A pair of pedals 134, 134 mounted to crank 134a are provided to power a chain drive 132 in the normal manner. Chain drive 132 is connected to rear axle 133 as best illustrated in FIG. 11. Thus pedals 134, 134 rotate a driving sprocket 146 which drives a chain 143 for rotation of a driven sprocket 147. A conventional hand brake 138 is also provided.
In order to enable operation of tricycle 125 by a paralyzed person, the system includes a stimulator 142 and electrode sets 152, 153, 154 and 155, the operation of which will be described below. Stimulator 142 is controlled by a computer 141, which reacts to a speed control signal from a speed controller 139 and a pedal position signal from a pedal position sensor 140. Computer 141 and stimulator 142, together with their associated power supplies are mounted within a box 137 carried at the rear of the tricycle. The feet of the rider are maintained in contact with pedals 134 by means of a pair of fabric strips 135, 135. Fabric strips 135, 135 are hook and loop fastening fabric which grips similar fabric applied to the soles of the shoes worn by the rider.
As best shown in FIG. 10, speed controller 139 includes a speed control dial 145 and a switch handle 144. The rider controls the speed by adjusting the speed dial 145 to the desired position and then gripping switch handle 144. Switch handle 144 operates a switch 234 which is attached to a spring 237 in such a manner as to prevent the generation of any muscle stimulation signals unless switch handle 144 is being gripped.
As shown in FIG. 11 pedal sensor 140 is connected for rotation by a driven roller 151. Driven roller 151 is driven by a toothed belt 148, which in turn wraps around a drive roller 150. Drive roller 150 is rotated by rotation of pedals 134, 134.
As illustrated in FIG. 12, stimulation electrodes 152 are applied to the right leg of the rider immediately above the quadraceps muscles for controlling the position of the lower right leg. Electrodes 152, are designated in FIG. 12 as electrodes 152a, 152c and 152b in order to emphasize the different electrical connection for each electrode. These electrodes are of the same type as electrodes 96, which were described above. Also of the same construction are electrodes 154a, 154c and 154b, which produce movement of the left lower leg and which are positioned above the left quadraceps muscles.
The system also includes a set of somewhat smaller electrodes 153a, 153c and 153b which are positioned above the right illiac muscle and electrodes 155a, 155c and 155b which are positioned above the left illiac muscle. Electrodes 153 and 155 produce lifting movement of the upper right and left legs respectively. These latter electrodes may be MEDTRONIC models 3795 electrodes.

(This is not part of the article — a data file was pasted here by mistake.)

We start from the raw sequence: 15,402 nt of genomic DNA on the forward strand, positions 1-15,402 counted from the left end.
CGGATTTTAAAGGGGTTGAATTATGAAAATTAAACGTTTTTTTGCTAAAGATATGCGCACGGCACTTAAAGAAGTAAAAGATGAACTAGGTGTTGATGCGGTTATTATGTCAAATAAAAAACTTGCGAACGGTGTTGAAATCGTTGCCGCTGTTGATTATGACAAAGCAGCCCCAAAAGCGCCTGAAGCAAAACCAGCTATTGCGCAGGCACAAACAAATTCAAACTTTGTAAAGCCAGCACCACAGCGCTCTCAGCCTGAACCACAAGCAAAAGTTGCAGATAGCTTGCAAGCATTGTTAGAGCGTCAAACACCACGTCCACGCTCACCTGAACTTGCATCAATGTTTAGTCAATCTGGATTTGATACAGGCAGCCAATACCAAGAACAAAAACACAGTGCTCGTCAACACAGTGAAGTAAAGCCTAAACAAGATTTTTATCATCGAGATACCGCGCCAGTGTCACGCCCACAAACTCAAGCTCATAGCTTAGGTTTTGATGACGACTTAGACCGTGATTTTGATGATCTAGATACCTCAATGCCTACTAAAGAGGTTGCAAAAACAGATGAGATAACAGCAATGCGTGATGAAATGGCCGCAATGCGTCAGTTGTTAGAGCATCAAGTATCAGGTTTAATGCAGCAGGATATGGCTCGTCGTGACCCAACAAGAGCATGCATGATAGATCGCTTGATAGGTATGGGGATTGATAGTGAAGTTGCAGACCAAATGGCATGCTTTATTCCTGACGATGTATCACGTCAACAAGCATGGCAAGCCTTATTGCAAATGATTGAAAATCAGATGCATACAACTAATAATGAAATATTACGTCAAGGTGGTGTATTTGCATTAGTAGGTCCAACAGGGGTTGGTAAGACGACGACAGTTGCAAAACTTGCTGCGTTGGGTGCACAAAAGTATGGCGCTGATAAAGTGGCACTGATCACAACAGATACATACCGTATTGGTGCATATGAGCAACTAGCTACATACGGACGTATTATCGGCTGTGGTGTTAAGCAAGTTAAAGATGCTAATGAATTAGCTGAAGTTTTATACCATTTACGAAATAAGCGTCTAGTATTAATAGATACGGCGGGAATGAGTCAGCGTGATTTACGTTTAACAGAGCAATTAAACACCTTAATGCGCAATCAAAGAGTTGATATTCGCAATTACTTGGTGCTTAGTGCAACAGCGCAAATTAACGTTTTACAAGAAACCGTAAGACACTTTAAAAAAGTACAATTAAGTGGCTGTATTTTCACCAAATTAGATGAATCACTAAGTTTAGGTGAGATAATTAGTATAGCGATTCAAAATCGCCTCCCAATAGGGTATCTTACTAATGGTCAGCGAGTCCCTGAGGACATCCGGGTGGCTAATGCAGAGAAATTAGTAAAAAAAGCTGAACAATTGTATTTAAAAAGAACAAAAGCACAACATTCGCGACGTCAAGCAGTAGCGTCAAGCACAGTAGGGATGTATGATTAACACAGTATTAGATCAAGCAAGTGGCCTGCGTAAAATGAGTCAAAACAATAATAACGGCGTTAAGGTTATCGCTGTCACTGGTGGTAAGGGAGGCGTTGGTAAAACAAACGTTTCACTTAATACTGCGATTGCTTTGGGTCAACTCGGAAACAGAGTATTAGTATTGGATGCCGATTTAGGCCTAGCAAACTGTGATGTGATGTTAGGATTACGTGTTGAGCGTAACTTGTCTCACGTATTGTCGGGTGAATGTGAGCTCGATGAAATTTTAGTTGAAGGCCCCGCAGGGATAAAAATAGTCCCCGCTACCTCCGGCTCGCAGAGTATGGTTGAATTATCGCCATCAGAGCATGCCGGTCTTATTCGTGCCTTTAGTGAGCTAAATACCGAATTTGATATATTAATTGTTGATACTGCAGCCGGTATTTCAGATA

FIG. 15 illustrates a hip support brace which may be used to assist the rider in operating the above described tricycle. Braces of this general type may be used to keep the legs from moving sidewardly in and out. For the normal healthy individual slight muscle activity keeps the hips from moving in and out during forward pedaling. However, in the paralyzed person, this is impossible. Therefore support means should be provided. A satisfactory brace, such as the illustrated brace 170 may be of single piece construction and may be secured to backrest 131 at a pivot point 172, which permits up and down rotation only. Hip support brace 170 may be secured to the leg of the rider by any suitable strap 171. Another hip support brace (not illustrated) is similarly strapped to the other leg.
As illustrated in FIG. 13, computer 141 comprises a Z80 microprocessor a 200 MHz clock 201, a decoder/demultiplexer 202, a 2000 word EPROM memory 203, two analog/digital converters 204, 205, and four digital/analog converters 206 through 209. Tables I and II summarize the integrated circuits and the components employed by the system, including computer 141 and stimulator 142.
TABLE I______________________________________Integrated CircuitsRef. Numeral Circuit Type______________________________________200 Z80 (Zilog)202 SN74LS138 (Texas Instrument)203 2716 (Hitachi)204 AD 7574 (Analog Devices)205 AD 7574 (Analog Devices)206 DAC0832 (National Semiconductor)207 DAC0832 (National Semiconductor)208 DAC0832 (National Semiconductor)209 DAC0832 (National Semiconductor)226 1/2 LM1458227 1/2 LM1458228 1/2 LM1458229 1/2 LM1458______________________________________
TABLE II______________________________________ComponentsRef. Numeral Identification______________________________________230 20k231 50k235 1k304 2N3904305 2N3904306 2N3904307 2N3904308 2N3904311 2SC1308312 2SC1308313 100k314 100k315 0.1 μf326 10k317 0.1 μf318 10k319 10k320 0.001 μf321 22k322 0.001 μf323 22k324 10k325 0.1 μf326 470Ω327 10k328 470Ω329 470Ω330 10k331 470Ω332 1k333 1k334 100Ω335 100Ω336 0.1 μf______________________________________